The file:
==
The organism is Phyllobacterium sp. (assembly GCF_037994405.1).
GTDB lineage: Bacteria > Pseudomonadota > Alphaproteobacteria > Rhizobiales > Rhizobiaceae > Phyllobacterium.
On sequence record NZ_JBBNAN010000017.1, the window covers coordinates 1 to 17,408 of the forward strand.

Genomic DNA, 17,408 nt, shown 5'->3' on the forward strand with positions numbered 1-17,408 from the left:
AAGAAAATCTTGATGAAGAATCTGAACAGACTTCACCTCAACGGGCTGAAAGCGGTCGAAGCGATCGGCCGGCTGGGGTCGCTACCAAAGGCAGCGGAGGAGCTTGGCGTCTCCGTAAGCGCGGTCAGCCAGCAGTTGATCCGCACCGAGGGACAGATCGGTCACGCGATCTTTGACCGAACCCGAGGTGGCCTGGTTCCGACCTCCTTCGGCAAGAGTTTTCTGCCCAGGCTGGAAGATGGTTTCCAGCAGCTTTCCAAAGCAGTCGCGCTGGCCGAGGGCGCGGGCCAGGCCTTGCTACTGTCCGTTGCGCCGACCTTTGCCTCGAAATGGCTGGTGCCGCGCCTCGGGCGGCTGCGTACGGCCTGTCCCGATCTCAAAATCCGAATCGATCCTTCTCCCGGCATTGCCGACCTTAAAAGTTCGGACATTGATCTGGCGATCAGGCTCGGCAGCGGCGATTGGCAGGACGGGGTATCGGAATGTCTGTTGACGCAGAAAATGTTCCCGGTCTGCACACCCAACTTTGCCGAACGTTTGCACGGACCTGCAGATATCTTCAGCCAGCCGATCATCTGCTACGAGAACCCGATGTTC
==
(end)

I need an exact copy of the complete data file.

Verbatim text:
The organism is Phyllobacterium sp. (assembly GCF_037994405.1).
GTDB lineage: Bacteria > Pseudomonadota > Alphaproteobacteria > Rhizobiales > Rhizobiaceae > Phyllobacterium.
On sequence record NZ_JBBNAN010000017.1, the window covers coordinates 1 to 17,408 of the forward strand.

Genomic DNA, 17,408 nt, shown 5'->3' on the forward strand with positions numbered 1-17,408 from the left:
AAGAAAATCTTGATGAAGAATCTGAACAGACTTCACCTCAACGGGCTGAAAGCGGTCGAAGCGATCGGCCGGCTGGGGTCGCTACCAAAGGCAGCGGAGGAGCTTGGCGTCTCCGTAAGCGCGGTCAGCCAGCAGTTGATCCGCACCGAGGGACAGATCGGTCACGCGATCTTTGACCGAACCCGAGGTGGCCTGGTTCCGACCTCCTTCGGCAAGAGTTTTCTGCCCAGGCTGGAAGATGGTTTCCAGCAGCTTTCCAAAGCAGTCGCGCTGGCCGAGGGCGCGGGCCAGGCCTTGCTACTGTCCGTTGCGCCGACCTTTGCCTCGAAATGGCTGGTGCCGCGCCTCGGGCGGCTGCGTACGGCCTGTCCCGATCTCAAAATCCGAATCGATCCTTCTCCCGGCATTGCCGACCTTAAAAGTTCGGACATTGATCTGGCGATCAGGCTCGGCAGCGGCGATTGGCAGGACGGGGTATCGGAATGTCTGTTGACGCAGAAAATGTTCCCGGTCTGCACACCCAACTTTGCCGAACGTTTGCACGGACCTGCAGATATCTTCAGCCAGCCGATCATCTGCTACGAGAACCCGATGTTC